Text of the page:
Mark Moasser, MD

Professor In Residence
Department of Medicine
Research Overview: 

The idea that cancers can be treated by targeting their driving oncogenes is now a firmly established form of treatment extensively deployed in the practice of oncology. However the experience with the first generation of such oncogene-directed therapies has shown a range of results and it is now evident that this treatment paradigm is more complex than previously envisioned. We now need to understand the successes and failures of this first generation of therapeutics in order to lay the groundwork for the next generation of far more effective and hopefully eradicative therapies. Our group has been focusing on two of the tyrosine kinase families strongly implicated in human cancers; the Human Epidermal Growth Factor Receptor (HER) family of receptor tyrosine kinases and the Src family of non-receptor tyrosine kinases.  

Towards far more effective therapies for HER2-driven cancers

Amplification of HER2 underlies the biology of 25% of breast cancers as well as subsets of many other types of epithelial cancers. Many of the drugs designed to target HER2 show modest or incremental anti-tumor activity in patients. Understanding and overcoming this limitation is a principal goal of our research program. Our laboratory discovered the previously underestimated role of HER3, and showed that the resiliency lies in the HER2-HER3 complex which is constitutively activated by HER2 overexpression and is far more difficult to inactivate than previously thought. We are currently studying how this complex is activated in the pathologic state of overexpression, how this differs from the normal physiologic mode of signaling, what are the structural determinants that are rate-limiting in the pathologic state of signaling, and define the mechanistic basis for next generations of highly effective agents that can inactivate it. This involves extensive structure-function work in biochemical assays, cancer cell lines, and mouse tumor models. We are also interested in understanding the signaling circuitry downstream of HER2-HER3 that underlies its extreme resiliency and that is reprogrammed in cancers driven by overactive HER2-HER3 signaling. In a related field, we are very interested in understanding how and why tumors acquire an apparent addiction to the HER2 oncogene such that they cannot even survive without continued hyperactivity of this oncogene. Our work is in close collaboration with a number of other UCSF labs in the fields of structural biology, biochemistry & biophysics, chemistry and drug discovery.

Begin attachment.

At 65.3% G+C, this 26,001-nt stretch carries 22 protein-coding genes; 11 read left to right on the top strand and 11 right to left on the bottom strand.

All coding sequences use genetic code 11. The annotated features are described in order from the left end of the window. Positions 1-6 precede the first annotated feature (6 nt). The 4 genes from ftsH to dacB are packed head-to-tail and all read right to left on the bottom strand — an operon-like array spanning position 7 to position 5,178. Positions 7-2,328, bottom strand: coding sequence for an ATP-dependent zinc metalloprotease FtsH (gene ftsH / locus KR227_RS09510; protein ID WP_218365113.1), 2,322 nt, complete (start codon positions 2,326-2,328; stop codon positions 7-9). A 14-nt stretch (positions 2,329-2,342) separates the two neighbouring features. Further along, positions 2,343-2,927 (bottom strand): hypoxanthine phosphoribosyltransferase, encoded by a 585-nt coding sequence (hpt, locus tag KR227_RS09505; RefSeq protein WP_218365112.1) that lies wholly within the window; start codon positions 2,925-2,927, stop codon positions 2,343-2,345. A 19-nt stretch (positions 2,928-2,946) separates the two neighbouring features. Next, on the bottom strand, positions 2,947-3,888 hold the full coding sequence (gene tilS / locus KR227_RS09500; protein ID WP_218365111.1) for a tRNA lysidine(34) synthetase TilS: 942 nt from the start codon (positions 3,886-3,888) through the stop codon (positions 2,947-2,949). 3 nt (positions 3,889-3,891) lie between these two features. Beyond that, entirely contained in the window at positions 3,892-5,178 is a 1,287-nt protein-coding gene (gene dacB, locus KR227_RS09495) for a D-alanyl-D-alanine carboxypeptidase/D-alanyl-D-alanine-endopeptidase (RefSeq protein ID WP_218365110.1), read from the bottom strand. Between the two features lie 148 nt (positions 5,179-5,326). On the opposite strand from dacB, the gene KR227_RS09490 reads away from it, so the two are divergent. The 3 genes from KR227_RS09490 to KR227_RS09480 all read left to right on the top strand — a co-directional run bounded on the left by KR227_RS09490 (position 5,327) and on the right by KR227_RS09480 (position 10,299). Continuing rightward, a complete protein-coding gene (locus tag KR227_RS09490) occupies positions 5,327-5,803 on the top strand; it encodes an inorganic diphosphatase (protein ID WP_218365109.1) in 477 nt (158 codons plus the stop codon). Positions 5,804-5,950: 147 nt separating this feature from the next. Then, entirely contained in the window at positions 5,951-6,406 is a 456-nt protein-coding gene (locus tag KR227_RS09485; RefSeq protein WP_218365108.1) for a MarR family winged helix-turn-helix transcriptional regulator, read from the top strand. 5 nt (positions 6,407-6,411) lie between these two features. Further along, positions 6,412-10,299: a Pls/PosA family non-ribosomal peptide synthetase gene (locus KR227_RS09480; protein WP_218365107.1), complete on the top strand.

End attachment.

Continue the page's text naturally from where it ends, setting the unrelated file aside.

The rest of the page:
Deeper insights into the role of Src kinases in human cancers

Src kinases underly the tumorigenic properties of a number of animal retroviruses and like many other oncogenes, it has long been thought that their cellular homologs function as proto-oncogenes that can get activated and promote human cancers. But now 40 years after the discovery of the tumorigenic retroviral v-Src, this paradigm has failed to be confirmed for the proto-oncogene c-Src, and the role of Src kinases in human tumorigenesis remains presumptive and mechanistically undefined. Src kinases do not appear to be mutationally altered or activated in human cancers and several potent inhibitors of Src kinases have shown no anti-tumor activity in clinical trials of cancer patients. Our group is interested in the elusive question of whether and how Src kinases contribute to the development or progression of human cancers. Our studies to date have revealed that the signaling functions of Src kinases are more complex than currently understood, and their deregulation in human cancers follows a more complex paradigm than can be described by simple over-activity or that can be neutralized by targeting its catalytic activity. Extensive work is ongoing in our laboratory, with promising results already, to gain insights into how the functions of Src kinases are deregulated in human cancers.

Primary Thematic Area: 
Cancer Biology & Cell Signaling
Secondary Thematic Area: 
Human Genetics
Research Summary: 
Tyrosine kinase oncogenes in human cancer



Molecular Pathways and Mechanisms of HER2 in Cancer Therapy.

Clinical cancer research : an official journal of the American Association for Cancer Research

Raghav KPS, Moasser MM

A reversible SRC-relayed COX2 inflammatory program drives resistance to BRAF and EGFR inhibition in BRAFV600E colorectal tumors.

Nature Cancer

Ruiz-Saenz A, Atreya CE, Wang C, Pan B, Dreyer CA, Brunen D, Prahallad A, Mu?oz DP, Ramms DJ, Burghi V, Spassov DS, Fewings E, Hwang YC, Cowdrey C, Moelders C, Schwarzer C, Wolf DM, Hann B, VandenBerg SR, Shokat K, Moasser MM, Bernards R, Gutkind JS, van 't Veer LJ, Copp? JP

Extensive conformational and physical plasticity protects HER2-HER3 tumorigenic signaling.

Cell reports

Campbell MR, Ruiz-Saenz A, Zhang Y, Peterson E, Steri V, Oeffinger J, Sampang M, Jura N, Moasser MM

A Phase IB Trial of the PI3K Inhibitor Alpelisib and Weekly Cisplatin in Patients with Solid Tumor Malignancies.

Cancer research communications

Tsang ES, Aggarwal RR, Dhawan MS, Bergsland EK, Alvarez EA, Calabrese S, Pacaud R, Garcia J, Fattah D, Thomas S, Grabowsky J, Moasser MM, Munster PN